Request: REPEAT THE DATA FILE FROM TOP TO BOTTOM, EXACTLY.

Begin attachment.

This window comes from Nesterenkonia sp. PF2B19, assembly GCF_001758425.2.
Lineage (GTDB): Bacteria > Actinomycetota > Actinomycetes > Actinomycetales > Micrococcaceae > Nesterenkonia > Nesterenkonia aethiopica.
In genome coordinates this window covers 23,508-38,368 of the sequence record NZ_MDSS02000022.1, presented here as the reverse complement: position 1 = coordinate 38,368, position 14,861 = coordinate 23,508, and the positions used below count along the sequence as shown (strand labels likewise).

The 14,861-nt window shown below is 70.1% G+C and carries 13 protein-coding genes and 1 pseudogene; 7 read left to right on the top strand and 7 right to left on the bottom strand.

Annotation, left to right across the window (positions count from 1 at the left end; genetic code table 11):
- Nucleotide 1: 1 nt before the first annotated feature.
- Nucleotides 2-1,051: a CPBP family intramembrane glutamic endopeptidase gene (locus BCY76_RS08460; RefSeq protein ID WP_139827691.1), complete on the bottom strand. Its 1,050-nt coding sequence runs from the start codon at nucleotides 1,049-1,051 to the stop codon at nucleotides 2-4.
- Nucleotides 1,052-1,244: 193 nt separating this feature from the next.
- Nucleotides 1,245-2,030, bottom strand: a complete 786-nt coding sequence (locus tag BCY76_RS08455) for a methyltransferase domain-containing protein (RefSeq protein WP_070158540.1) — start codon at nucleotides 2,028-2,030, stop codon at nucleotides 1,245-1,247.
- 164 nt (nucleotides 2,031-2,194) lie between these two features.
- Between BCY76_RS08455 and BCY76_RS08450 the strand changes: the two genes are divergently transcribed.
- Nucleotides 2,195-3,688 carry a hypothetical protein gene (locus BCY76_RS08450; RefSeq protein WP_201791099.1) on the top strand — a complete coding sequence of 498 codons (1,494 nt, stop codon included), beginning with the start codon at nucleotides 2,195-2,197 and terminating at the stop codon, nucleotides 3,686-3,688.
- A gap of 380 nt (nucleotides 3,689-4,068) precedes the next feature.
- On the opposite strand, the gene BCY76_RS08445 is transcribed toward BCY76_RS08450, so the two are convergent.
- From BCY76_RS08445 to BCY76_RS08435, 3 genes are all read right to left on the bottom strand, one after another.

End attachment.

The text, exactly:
This window comes from Nesterenkonia sp. PF2B19, assembly GCF_001758425.2.
Lineage (GTDB): Bacteria > Actinomycetota > Actinomycetes > Actinomycetales > Micrococcaceae > Nesterenkonia > Nesterenkonia aethiopica.
In genome coordinates this window covers 23,508-38,368 of the sequence record NZ_MDSS02000022.1, presented here as the reverse complement: position 1 = coordinate 38,368, position 14,861 = coordinate 23,508, and the positions used below count along the sequence as shown (strand labels likewise).

The 14,861-nt window shown below is 70.1% G+C and carries 13 protein-coding genes and 1 pseudogene; 7 read left to right on the top strand and 7 right to left on the bottom strand.

Annotation, left to right across the window (positions count from 1 at the left end; genetic code table 11):
- Nucleotide 1: 1 nt before the first annotated feature.
- Nucleotides 2-1,051: a CPBP family intramembrane glutamic endopeptidase gene (locus BCY76_RS08460; RefSeq protein ID WP_139827691.1), complete on the bottom strand. Its 1,050-nt coding sequence runs from the start codon at nucleotides 1,049-1,051 to the stop codon at nucleotides 2-4.
- Nucleotides 1,052-1,244: 193 nt separating this feature from the next.
- Nucleotides 1,245-2,030, bottom strand: a complete 786-nt coding sequence (locus tag BCY76_RS08455) for a methyltransferase domain-containing protein (RefSeq protein WP_070158540.1) — start codon at nucleotides 2,028-2,030, stop codon at nucleotides 1,245-1,247.
- 164 nt (nucleotides 2,031-2,194) lie between these two features.
- Between BCY76_RS08455 and BCY76_RS08450 the strand changes: the two genes are divergently transcribed.
- Nucleotides 2,195-3,688 carry a hypothetical protein gene (locus BCY76_RS08450; RefSeq protein WP_201791099.1) on the top strand — a complete coding sequence of 498 codons (1,494 nt, stop codon included), beginning with the start codon at nucleotides 2,195-2,197 and terminating at the stop codon, nucleotides 3,686-3,688.
- A gap of 380 nt (nucleotides 3,689-4,068) precedes the next feature.
- On the opposite strand, the gene BCY76_RS08445 is transcribed toward BCY76_RS08450, so the two are convergent.
- From BCY76_RS08445 to BCY76_RS08435, 3 genes are all read right to left on the bottom strand, one after another.